A year ago, the spot exchange rate of the euro was $1.20. At that time, Talen Co. (a U.S. firm) invested $4 million to establish a project in the Netherlands. It expected that this project would generate cash flows of 3 million euros at the end of the first and second years.
Talen Co. always uses the spot rate as its forecast of future exchange rates. It uses a required rate of return of 20 percent on international projects.
Because conditions in the Netherlands are weaker than expected, the cash flows in the first year of the project were 2 million euros, and Talen now believes the expected cash flows for next year will be 1 million euros. A company offers to buy the project from Talen today for $1.25 million. Assume no tax effects. Today, the spot rate of the euro is $1.30. Should Talen accept the offer? Show your work.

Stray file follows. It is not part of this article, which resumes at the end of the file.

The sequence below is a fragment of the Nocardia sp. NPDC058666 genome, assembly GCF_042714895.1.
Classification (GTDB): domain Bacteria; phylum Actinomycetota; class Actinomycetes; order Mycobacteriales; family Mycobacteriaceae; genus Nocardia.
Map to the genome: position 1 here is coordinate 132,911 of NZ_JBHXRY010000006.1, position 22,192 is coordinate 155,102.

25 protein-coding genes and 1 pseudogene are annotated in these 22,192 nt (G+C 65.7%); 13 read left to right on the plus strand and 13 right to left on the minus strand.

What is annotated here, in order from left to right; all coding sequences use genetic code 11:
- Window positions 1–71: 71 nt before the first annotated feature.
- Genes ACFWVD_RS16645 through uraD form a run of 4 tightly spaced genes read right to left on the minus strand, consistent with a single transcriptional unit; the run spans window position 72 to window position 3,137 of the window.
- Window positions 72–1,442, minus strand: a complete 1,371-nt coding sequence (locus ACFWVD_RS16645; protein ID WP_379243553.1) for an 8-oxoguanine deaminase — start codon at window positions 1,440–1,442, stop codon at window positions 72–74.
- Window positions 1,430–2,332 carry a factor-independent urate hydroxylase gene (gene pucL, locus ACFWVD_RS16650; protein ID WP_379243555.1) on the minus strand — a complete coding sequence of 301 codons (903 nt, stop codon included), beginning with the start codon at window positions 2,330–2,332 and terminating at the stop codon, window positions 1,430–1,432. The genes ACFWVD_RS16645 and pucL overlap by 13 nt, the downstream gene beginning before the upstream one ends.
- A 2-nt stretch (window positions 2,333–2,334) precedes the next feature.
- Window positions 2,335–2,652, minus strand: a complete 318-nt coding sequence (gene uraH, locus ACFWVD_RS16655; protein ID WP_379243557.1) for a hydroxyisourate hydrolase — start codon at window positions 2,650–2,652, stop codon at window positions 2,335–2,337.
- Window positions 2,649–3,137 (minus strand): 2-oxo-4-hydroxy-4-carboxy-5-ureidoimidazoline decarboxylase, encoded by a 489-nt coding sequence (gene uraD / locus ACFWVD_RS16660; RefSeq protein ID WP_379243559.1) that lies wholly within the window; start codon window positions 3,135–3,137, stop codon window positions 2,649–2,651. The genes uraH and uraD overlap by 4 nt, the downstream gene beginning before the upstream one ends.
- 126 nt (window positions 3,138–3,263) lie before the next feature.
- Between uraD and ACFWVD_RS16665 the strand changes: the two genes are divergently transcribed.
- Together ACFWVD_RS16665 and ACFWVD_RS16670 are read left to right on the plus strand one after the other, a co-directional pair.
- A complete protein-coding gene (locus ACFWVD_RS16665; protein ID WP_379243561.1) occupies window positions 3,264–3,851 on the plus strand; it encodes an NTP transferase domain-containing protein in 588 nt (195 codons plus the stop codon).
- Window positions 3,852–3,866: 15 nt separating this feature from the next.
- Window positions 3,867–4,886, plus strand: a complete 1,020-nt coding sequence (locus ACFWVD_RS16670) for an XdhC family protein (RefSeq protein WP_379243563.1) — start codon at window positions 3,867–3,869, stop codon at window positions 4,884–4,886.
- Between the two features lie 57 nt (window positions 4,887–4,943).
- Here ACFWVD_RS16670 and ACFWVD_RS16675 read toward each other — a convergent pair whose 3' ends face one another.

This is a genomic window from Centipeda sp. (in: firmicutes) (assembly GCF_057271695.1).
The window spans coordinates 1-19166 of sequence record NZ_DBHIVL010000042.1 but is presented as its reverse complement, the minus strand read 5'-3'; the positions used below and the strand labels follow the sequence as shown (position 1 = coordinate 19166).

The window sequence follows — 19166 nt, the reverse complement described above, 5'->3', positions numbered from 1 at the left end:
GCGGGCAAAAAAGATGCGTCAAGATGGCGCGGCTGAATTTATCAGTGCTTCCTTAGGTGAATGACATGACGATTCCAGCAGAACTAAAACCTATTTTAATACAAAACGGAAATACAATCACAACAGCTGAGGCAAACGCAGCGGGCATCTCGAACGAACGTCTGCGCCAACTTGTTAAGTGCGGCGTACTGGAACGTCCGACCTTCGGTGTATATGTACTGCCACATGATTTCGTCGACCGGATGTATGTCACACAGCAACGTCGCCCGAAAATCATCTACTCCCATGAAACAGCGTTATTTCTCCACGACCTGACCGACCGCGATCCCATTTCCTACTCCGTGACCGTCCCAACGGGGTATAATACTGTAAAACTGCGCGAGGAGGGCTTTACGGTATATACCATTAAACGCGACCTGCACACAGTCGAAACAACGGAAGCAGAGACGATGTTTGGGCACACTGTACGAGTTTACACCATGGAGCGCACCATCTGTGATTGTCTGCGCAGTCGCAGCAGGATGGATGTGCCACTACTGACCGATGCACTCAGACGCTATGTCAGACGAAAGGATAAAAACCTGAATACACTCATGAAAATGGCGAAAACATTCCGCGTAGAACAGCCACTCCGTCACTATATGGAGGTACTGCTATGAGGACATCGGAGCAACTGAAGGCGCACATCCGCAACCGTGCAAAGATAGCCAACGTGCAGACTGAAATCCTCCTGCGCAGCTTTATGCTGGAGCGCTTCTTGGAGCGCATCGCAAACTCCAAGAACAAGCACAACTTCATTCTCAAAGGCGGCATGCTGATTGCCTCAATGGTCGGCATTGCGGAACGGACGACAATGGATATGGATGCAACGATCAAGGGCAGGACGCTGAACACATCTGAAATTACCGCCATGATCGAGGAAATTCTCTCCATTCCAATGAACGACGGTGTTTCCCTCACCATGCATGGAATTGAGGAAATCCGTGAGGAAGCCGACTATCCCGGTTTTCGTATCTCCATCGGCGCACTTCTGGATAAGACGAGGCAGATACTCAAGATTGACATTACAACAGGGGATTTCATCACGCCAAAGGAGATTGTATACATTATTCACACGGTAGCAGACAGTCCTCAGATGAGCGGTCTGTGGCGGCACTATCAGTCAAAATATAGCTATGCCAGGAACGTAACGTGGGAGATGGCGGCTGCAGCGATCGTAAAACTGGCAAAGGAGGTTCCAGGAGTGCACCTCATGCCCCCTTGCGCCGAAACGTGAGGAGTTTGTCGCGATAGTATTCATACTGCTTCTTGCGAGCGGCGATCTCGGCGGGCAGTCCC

As of today, the NPV from selling the project is:
Proceeds received from selling the project – Present value of the forgone cash flows.
Proceeds $1.25 million.
PV of forgone cash flows = (1,000,000 × $1.30)/1.2 = $1,083,333.
The NPV from selling the project is $1,250,000 – $1,083,333 = $166,667
Therefore, selling the project is feasible.